- Create short videos. Videos for students should be one to two minutes. Videos for faculty can be slightly longer.
- All videos use screencasting with high-quality voiceover. We used a recording studio on campus, but soundproofing a small area and using a pop filter would also work well.
- Include subtitles on all videos. Active Presenter creates a separate file for subtitles that can be uploaded to YouTube, so you don’t need to rely on YouTube’s captioning.
- Transcripts with screenshots are immediately available to those who need and/or prefer them. Transcripts are included in an HTML “accordion” link below the video or with a link to a PDF file.
By the end of summer 2017, we had a sizable collection of DLOs. However, because the tutorials were available in different formats and across a variety of platforms, librarians could not point students and faculty to one place to find all of them.
Creating a tutorials portal
We quickly realized that we had a discoverability and access problem, so we decided that we needed to bring all the DLOs into one browsable location—a tutorial portal built with our users in mind.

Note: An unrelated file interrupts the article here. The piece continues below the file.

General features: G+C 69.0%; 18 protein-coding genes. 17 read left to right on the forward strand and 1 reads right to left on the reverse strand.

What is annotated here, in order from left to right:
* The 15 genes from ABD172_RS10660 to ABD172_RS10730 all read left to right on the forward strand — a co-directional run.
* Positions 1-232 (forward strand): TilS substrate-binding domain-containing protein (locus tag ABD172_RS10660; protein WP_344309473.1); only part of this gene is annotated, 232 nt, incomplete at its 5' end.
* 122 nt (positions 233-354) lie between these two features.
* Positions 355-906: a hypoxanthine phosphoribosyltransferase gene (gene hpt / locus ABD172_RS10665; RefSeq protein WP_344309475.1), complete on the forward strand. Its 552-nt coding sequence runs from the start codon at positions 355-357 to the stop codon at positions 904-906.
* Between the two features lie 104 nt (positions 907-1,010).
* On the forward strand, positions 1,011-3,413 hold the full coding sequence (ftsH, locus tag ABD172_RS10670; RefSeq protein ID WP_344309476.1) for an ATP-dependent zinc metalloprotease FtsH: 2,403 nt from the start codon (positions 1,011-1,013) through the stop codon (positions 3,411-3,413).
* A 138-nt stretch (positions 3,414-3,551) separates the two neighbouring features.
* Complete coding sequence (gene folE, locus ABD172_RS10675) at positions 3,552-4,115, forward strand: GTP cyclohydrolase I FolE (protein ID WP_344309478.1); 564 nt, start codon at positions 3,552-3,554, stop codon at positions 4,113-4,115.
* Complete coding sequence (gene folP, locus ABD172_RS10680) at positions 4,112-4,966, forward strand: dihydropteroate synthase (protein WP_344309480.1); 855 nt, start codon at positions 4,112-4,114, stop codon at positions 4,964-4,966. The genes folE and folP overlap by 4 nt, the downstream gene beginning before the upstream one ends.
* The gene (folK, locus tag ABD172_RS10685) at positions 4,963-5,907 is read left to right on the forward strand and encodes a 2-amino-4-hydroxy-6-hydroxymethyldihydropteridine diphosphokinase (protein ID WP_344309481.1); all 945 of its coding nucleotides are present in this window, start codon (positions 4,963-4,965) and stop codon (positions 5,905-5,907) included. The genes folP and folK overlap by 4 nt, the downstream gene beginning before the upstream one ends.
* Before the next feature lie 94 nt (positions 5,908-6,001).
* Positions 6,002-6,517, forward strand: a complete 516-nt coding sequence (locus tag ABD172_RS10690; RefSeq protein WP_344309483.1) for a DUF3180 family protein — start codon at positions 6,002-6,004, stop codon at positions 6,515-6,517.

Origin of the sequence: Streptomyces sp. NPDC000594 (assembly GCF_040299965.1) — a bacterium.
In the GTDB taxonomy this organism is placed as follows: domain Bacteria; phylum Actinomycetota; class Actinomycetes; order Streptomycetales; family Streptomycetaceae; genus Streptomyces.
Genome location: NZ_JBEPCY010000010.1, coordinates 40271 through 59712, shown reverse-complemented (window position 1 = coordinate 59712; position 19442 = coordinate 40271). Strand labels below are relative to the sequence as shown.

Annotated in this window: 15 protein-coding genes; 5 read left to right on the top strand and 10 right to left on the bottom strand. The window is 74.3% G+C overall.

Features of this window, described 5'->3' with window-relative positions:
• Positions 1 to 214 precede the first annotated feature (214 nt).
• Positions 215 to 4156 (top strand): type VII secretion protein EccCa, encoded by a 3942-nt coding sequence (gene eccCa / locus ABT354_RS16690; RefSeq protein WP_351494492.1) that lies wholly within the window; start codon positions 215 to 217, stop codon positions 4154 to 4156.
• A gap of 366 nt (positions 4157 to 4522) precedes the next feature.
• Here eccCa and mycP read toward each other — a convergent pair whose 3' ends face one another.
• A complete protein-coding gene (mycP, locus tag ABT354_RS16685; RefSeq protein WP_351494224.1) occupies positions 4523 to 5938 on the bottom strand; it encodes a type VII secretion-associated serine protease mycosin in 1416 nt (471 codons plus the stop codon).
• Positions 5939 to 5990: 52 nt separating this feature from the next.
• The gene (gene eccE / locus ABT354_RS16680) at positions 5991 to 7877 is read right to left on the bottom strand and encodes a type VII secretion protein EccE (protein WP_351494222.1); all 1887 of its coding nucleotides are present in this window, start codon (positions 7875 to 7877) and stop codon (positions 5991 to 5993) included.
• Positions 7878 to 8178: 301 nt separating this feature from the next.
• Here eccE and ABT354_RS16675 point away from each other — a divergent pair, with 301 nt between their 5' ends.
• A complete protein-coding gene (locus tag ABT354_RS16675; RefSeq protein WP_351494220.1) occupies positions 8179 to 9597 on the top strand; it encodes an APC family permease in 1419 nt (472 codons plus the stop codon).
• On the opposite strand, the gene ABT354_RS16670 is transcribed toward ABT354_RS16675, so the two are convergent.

Building off our recent experience of designing the DLOs, we developed a process that loosely resembled a user-centered design model. Before we built our tutorial portal, we spent a considerable amount of time analyzing the needs of our users. We focused on three questions:
- Who are the potential users?
- What are the potential use cases?
- Are there ways that the design can facilitate use?
By allowing the answers to these questions to guide the design of our tutorial portal, we decided on a few key design elements:
- The portal should be built to allow for different learning preferences. We wanted to make sure we used a mix of textual and visual elements.
- The portal should be browsable. Our tutorials covered many learning needs, so we wanted to quickly lead users to the information they needed.
- The design and look of the portal should be simple, clean and easy to use.
- Each tutorial needed its own page.
Throughout the design process, we constantly thought of our users. If we identified a problem, we immediately began redesigning the element to improve the user experience.